Leonardo On-Line Bibliographies
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Leonardo On-Line Bibliographies
Abstract

The Leonardo Bibliography Project (http://mitpress2.mit.edu/Leonardo/isast/spec.projects/biblios.html) places bibliographies of interest to our art/science/technology audience on Leonardo On-Line, our web site. Types of bibliographies include reading lists for classes and courses of interest to educators; detailed bibliographies on specialized topics (e.g. Art and Biology); bibliographies of single authors of interest to our readership (e.g. Rudolf Arnheim). Readers interested in publishing a bibliography on Leonardo On Line should contact the Leonardo Editorial Office (isast@sfsu.edu) with a description of the bibliography.

Visual Creativity and Brain Lateralization

Compiled by Amy Andres. E-mail: <aandres@csustan.edu>.

In 1836, a country doctor by the name of Marc Dax presented a paper at a medical meeting in Montpellier, France. Dax had treated many patients who suffered loss of speech after sustaining some trauma to the brain. While this observation was not new to the medical world, Dax noted in his paper that there seemed to be a correlation between the loss of speech and the side of the brain where the trauma had been inflicted. He summarized that the separate halves of the brain control different functions. While the paper did not receive much positive attention, it did predicate the rush of scientific activity dedicated to right-brain/ left-brain functions in the latter half of the twentieth century [1].

Scientific evidence now confirms that the left and right hemispheres of the brain play distinct roles in thinking, perception, feeling and memory. In the mid-twentieth century, it was understood that the left hemisphere was directly related to functions of language, while the right hemisphere played a more important role in spatial tasks and sensory discriminations such as the recognition of faces or the detection of unfamiliar tactile patterns [2]. Further investigations into brain lateral-ization began to reveal a greater understanding of how an individual brain develops and implements visual creativity. Neuroscientists have continued their research in earnest, arguing and reconciling their findings about the functions of each hemisphere and their contribution to visual creativity.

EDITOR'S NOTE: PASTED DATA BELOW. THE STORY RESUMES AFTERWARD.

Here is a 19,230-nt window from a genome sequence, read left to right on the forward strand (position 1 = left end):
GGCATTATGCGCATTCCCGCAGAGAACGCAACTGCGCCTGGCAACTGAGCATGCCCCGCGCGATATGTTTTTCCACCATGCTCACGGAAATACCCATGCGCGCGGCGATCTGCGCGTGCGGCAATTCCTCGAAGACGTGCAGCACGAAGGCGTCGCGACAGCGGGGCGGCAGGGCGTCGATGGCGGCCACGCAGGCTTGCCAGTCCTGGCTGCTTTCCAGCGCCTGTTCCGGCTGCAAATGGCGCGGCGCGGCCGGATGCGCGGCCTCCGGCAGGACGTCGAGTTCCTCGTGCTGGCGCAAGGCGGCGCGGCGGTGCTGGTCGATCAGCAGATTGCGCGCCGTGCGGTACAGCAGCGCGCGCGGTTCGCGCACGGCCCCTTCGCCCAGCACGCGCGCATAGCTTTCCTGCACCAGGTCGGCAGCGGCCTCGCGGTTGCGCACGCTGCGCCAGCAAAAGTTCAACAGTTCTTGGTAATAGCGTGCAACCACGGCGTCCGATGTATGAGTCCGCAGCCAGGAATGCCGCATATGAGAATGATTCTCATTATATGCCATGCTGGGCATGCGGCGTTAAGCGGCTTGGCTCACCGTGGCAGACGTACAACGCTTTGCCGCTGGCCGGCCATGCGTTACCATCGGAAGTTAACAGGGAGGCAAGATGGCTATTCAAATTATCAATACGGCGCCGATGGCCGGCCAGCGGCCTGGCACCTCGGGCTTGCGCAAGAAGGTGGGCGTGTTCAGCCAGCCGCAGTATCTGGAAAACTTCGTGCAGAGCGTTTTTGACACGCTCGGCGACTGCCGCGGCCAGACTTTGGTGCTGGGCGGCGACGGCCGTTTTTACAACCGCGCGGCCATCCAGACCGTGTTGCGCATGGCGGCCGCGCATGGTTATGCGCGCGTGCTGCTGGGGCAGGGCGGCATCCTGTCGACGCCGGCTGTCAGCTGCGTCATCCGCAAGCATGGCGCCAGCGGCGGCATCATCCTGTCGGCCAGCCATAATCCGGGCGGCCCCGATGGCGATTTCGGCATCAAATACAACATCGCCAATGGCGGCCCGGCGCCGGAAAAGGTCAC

The Visual Creativity and Brain Lateralization bibliography features books, journal articles, studies, conference proceedings, instruments, dissertations and theses that have been published on how the brains' hemispheres contribute functionally to visual creativity. While the focus of this bibliography is visual creativity, it also includes documents that contain discussion of analytic, audio and verbal creative output.

The materials selected for this bibliography fall into six major areas of relevancy that support research on the relationship between visual creativity and brain lateralization. The literature included in these areas provides a range of information whether the researcher is a novice to the field or an experienced practitioner of science or psychology. The major areas are:

  • • Brain neurology: General theories and explanations

  • • Theories of creativity

  • • Brain dominance

  • • How the brain perceives the visual arts

  • • Case studies related to brain dominance

  • • Sources directly linking brain function to visual creativity

This bibliography lists a broad selection of publications from 1965 to the present, providing the researcher with a general historiography, recent literature and identification of key resources most relevant to the study of visual creativity and the brain. Non-English materials have been selected based on the frequency of their citation in books and journal articles.

Acoustic Ecology and the Soundscape Bibliography

Compiled by Maksymilian Kapelanski. E-mail: <xkapelanski@yahoo.ca>

The Acoustic Ecology and the Sound-scape bibliography includes published material pertaining to the interdisciplinary fields of acoustic ecology, soundscape research, soundscape composition, soundscape education ("ear cleaning") and acoustic design. The bibliography takes into special account the writings of R. Murray Schafer, the "father of acoustic ecology," and his research team, the World Soundscape Project, by providing information on the various editions of their writings, including revisions, collections and some translations. The bibliography is organized into three sections: Primary Literature, Interviews and Secondary Literature.

Rudolf Arnheim: Bibliography of Articles, Reviews, Commentaries and Letters Published in Leonardo, 1968-2000

Compiled by Patrick Lambelet and Leonardo staff. E-mail: <isast@sfsu.edu>.

Art and film critic Rudolf Arnheim authored articles, essays, book reviews, commentaries and letters for publication...